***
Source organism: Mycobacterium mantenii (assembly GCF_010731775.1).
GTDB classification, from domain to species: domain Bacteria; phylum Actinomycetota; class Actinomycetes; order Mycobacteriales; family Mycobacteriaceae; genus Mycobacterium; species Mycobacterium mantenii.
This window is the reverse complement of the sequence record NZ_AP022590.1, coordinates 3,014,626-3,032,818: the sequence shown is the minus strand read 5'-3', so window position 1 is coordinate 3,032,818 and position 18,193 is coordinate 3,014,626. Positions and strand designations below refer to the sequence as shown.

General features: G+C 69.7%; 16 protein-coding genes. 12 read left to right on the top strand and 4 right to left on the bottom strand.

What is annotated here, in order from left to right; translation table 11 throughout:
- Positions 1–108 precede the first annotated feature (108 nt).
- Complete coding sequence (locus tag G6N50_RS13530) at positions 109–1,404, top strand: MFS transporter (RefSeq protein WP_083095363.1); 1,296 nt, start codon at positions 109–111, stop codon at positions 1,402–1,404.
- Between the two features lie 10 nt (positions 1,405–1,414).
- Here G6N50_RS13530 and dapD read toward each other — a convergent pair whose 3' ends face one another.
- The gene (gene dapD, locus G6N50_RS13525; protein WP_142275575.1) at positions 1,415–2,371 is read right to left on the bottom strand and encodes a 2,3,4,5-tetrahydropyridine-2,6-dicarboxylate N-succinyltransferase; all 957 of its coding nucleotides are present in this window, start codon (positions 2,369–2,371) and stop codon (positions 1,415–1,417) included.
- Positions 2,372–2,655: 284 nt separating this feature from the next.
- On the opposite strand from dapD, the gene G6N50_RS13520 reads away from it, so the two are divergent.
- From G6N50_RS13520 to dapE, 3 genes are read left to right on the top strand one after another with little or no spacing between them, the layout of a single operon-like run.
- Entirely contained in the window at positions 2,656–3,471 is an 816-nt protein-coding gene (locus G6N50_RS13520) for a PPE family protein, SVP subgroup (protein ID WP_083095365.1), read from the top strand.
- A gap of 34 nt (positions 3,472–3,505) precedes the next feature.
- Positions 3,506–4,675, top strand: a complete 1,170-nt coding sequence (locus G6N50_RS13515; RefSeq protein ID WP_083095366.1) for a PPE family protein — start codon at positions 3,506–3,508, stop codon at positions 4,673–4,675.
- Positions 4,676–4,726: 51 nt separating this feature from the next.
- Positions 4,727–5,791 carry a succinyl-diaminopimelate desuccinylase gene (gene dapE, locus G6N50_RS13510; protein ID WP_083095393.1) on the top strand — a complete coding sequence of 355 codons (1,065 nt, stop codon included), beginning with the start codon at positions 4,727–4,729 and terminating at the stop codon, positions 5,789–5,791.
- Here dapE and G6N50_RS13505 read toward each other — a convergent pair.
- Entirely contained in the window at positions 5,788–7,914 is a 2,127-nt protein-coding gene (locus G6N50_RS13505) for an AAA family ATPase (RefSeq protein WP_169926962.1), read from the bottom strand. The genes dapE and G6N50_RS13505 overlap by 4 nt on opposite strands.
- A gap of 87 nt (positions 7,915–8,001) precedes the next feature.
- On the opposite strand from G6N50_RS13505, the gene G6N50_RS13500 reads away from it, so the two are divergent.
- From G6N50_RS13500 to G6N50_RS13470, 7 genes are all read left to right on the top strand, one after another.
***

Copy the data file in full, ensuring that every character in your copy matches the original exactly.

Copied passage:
Source organism: Mycobacterium mantenii (assembly GCF_010731775.1).
GTDB classification, from domain to species: domain Bacteria; phylum Actinomycetota; class Actinomycetes; order Mycobacteriales; family Mycobacteriaceae; genus Mycobacterium; species Mycobacterium mantenii.
This window is the reverse complement of the sequence record NZ_AP022590.1, coordinates 3,014,626-3,032,818: the sequence shown is the minus strand read 5'-3', so window position 1 is coordinate 3,032,818 and position 18,193 is coordinate 3,014,626. Positions and strand designations below refer to the sequence as shown.

General features: G+C 69.7%; 16 protein-coding genes. 12 read left to right on the top strand and 4 right to left on the bottom strand.

What is annotated here, in order from left to right; translation table 11 throughout:
- Positions 1–108 precede the first annotated feature (108 nt).
- Complete coding sequence (locus tag G6N50_RS13530) at positions 109–1,404, top strand: MFS transporter (RefSeq protein WP_083095363.1); 1,296 nt, start codon at positions 109–111, stop codon at positions 1,402–1,404.
- Between the two features lie 10 nt (positions 1,405–1,414).
- Here G6N50_RS13530 and dapD read toward each other — a convergent pair whose 3' ends face one another.
- The gene (gene dapD, locus G6N50_RS13525; protein WP_142275575.1) at positions 1,415–2,371 is read right to left on the bottom strand and encodes a 2,3,4,5-tetrahydropyridine-2,6-dicarboxylate N-succinyltransferase; all 957 of its coding nucleotides are present in this window, start codon (positions 2,369–2,371) and stop codon (positions 1,415–1,417) included.
- Positions 2,372–2,655: 284 nt separating this feature from the next.
- On the opposite strand from dapD, the gene G6N50_RS13520 reads away from it, so the two are divergent.
- From G6N50_RS13520 to dapE, 3 genes are read left to right on the top strand one after another with little or no spacing between them, the layout of a single operon-like run.
- Entirely contained in the window at positions 2,656–3,471 is an 816-nt protein-coding gene (locus G6N50_RS13520) for a PPE family protein, SVP subgroup (protein ID WP_083095365.1), read from the top strand.
- A gap of 34 nt (positions 3,472–3,505) precedes the next feature.
- Positions 3,506–4,675, top strand: a complete 1,170-nt coding sequence (locus G6N50_RS13515; RefSeq protein ID WP_083095366.1) for a PPE family protein — start codon at positions 3,506–3,508, stop codon at positions 4,673–4,675.
- Positions 4,676–4,726: 51 nt separating this feature from the next.
- Positions 4,727–5,791 carry a succinyl-diaminopimelate desuccinylase gene (gene dapE, locus G6N50_RS13510; protein ID WP_083095393.1) on the top strand — a complete coding sequence of 355 codons (1,065 nt, stop codon included), beginning with the start codon at positions 4,727–4,729 and terminating at the stop codon, positions 5,789–5,791.
- Here dapE and G6N50_RS13505 read toward each other — a convergent pair.
- Entirely contained in the window at positions 5,788–7,914 is a 2,127-nt protein-coding gene (locus G6N50_RS13505) for an AAA family ATPase (RefSeq protein WP_169926962.1), read from the bottom strand. The genes dapE and G6N50_RS13505 overlap by 4 nt on opposite strands.
- A gap of 87 nt (positions 7,915–8,001) precedes the next feature.
- On the opposite strand from G6N50_RS13505, the gene G6N50_RS13500 reads away from it, so the two are divergent.
- From G6N50_RS13500 to G6N50_RS13470, 7 genes are all read left to right on the top strand, one after another.